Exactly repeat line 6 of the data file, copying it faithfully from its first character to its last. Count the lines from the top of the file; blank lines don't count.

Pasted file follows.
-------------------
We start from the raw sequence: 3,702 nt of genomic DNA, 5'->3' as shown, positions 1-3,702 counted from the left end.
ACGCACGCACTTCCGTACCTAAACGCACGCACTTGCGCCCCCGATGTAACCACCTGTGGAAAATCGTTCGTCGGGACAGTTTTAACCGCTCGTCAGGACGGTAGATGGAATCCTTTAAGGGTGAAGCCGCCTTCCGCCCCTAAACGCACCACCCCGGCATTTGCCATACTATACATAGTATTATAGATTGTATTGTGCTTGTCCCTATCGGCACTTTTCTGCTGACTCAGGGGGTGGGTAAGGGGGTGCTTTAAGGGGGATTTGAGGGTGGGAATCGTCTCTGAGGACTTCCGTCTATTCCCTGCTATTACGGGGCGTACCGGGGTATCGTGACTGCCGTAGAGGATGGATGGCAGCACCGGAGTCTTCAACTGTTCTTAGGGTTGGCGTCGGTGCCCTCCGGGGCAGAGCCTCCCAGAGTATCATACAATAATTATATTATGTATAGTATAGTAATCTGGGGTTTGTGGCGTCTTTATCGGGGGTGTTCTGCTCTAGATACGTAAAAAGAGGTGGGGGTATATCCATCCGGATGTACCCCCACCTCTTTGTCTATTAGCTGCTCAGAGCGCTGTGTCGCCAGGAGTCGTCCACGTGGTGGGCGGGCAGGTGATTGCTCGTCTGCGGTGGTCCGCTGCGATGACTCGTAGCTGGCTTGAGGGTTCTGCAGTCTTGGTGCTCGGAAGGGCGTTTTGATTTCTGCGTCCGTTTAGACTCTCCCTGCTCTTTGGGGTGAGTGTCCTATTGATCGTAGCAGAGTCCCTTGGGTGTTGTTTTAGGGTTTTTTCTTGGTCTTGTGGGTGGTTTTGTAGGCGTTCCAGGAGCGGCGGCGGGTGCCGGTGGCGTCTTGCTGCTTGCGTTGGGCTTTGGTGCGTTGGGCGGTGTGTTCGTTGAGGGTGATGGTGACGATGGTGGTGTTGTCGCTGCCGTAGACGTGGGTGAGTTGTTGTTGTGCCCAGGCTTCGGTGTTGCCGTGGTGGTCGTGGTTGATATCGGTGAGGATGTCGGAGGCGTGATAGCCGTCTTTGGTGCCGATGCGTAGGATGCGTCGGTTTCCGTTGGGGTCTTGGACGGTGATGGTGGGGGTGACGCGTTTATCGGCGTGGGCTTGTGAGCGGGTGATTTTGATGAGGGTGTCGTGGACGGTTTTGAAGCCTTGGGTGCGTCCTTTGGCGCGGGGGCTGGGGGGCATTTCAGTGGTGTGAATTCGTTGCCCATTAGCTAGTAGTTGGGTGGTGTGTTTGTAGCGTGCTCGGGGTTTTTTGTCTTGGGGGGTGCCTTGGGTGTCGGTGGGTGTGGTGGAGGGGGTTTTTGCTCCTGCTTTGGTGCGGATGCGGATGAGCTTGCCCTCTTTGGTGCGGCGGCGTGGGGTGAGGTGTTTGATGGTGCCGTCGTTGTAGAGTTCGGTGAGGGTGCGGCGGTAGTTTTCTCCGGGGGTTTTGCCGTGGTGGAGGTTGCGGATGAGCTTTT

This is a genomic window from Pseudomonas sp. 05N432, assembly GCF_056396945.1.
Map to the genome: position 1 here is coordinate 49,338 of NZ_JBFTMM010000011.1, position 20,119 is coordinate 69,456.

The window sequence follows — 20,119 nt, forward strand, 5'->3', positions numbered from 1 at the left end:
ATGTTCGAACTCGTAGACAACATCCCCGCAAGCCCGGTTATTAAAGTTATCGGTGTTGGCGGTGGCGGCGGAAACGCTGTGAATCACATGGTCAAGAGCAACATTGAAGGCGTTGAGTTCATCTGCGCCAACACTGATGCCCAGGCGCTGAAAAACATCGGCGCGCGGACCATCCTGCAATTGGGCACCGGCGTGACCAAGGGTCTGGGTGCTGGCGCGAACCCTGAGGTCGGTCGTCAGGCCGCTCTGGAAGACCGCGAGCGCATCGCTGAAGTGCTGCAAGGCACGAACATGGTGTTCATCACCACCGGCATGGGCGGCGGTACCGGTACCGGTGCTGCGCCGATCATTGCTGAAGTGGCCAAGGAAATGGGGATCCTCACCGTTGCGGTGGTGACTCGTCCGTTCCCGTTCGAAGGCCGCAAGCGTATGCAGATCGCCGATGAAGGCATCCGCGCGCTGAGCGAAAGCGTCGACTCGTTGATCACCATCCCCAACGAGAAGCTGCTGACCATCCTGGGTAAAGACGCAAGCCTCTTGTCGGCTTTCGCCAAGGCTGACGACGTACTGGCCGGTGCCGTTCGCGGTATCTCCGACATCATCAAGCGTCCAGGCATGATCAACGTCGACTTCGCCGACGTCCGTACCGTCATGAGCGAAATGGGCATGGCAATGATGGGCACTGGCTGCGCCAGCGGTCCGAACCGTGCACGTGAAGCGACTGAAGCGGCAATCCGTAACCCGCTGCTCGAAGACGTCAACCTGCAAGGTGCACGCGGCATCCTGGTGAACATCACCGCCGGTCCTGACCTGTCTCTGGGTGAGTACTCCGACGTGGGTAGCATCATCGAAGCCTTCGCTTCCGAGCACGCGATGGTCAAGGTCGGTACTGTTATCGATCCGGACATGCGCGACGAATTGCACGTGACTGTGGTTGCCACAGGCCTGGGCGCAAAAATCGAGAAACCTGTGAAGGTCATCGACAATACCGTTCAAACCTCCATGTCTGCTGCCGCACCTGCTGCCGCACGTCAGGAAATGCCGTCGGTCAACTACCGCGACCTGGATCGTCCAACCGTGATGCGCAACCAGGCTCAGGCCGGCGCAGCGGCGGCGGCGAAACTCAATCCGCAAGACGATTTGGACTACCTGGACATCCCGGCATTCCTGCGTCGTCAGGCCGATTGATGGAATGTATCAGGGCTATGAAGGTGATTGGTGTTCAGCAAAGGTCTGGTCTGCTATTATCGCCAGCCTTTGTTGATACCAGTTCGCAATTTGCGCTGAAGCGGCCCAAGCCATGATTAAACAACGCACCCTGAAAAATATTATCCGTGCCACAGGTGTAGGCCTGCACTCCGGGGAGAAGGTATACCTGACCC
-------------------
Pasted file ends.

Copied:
ATGTTCGAACTCGTAGACAACATCCCCGCAAGCCCGGTTATTAAAGTTATCGGTGTTGGCGGTGGCGGCGGAAACGCTGTGAATCACATGGTCAAGAGCAACATTGAAGGCGTTGAGTTCATCTGCGCCAACACTGATGCCCAGGCGCTGAAAAACATCGGCGCGCGGACCATCCTGCAATTGGGCACCGGCGTGACCAAGGGTCTGGGTGCTGGCGCGAACCCTGAGGTCGGTCGTCAGGCCGCTCTGGAAGACCGCGAGCGCATCGCTGAAGTGCTGCAAGGCACGAACATGGTGTTCATCACCACCGGCATGGGCGGCGGTACCGGTACCGGTGCTGCGCCGATCATTGCTGAAGTGGCCAAGGAAATGGGGATCCTCACCGTTGCGGTGGTGACTCGTCCGTTCCCGTTCGAAGGCCGCAAGCGTATGCAGATCGCCGATGAAGGCATCCGCGCGCTGAGCGAAAGCGTCGACTCGTTGATCACCATCCCCAACGAGAAGCTGCTGACCATCCTGGGTAAAGACGCAAGCCTCTTGTCGGCTTTCGCCAAGGCTGACGACGTACTGGCCGGTGCCGTTCGCGGTATCTCCGACATCATCAAGCGTCCAGGCATGATCAACGTCGACTTCGCCGACGTCCGTACCGTCATGAGCGAAATGGGCATGGCAATGATGGGCACTGGCTGCGCCAGCGGTCCGAACCGTGCACGTGAAGCGACTGAAGCGGCAATCCGTAACCCGCTGCTCGAAGACGTCAACCTGCAAGGTGCACGCGGCATCCTGGTGAACATCACCGCCGGTCCTGACCTGTCTCTGGGTGAGTACTCCGACGTGGGTAGCATCATCGAAGCCTTCGCTTCCGAGCACGCGATGGTCAAGGTCGGTACTGTTATCGATCCGGACATGCGCGACGAATTGCACGTGACTGTGGTTGCCACAGGCCTGGGCGCAAAAATCGAGAAACCTGTGAAGGTCATCGACAATACCGTTCAAACCTCCATGTCTGCTGCCGCACCTGCTGCCGCACGTCAGGAAATGCCGTCGGTCAACTACCGCGACCTGGATCGTCCAACCGTGATGCGCAACCAGGCTCAGGCCGGCGCAGCGGCGGCGGCGAAACTCAATCCGCAAGACGATTTGGACTACCTGGACATCCCGGCATTCCTGCGTCGTCAGGCCGATTGATGGAATGTATCAGGGCTATGAAGGTGATTGGTGTTCAGCAAAGGTCTGGTCTGCTATTATCGCCAGCCTTTGTTGATACCAGTTCGCAATTTGCGCTGAAGCGGCCCAAGCCATGATTAAACAACGCACCCTGAAAAATATTATCCGTGCCACAGGTGTAGGCCTGCACTCCGGGGAGAAGGTATACCTGACCC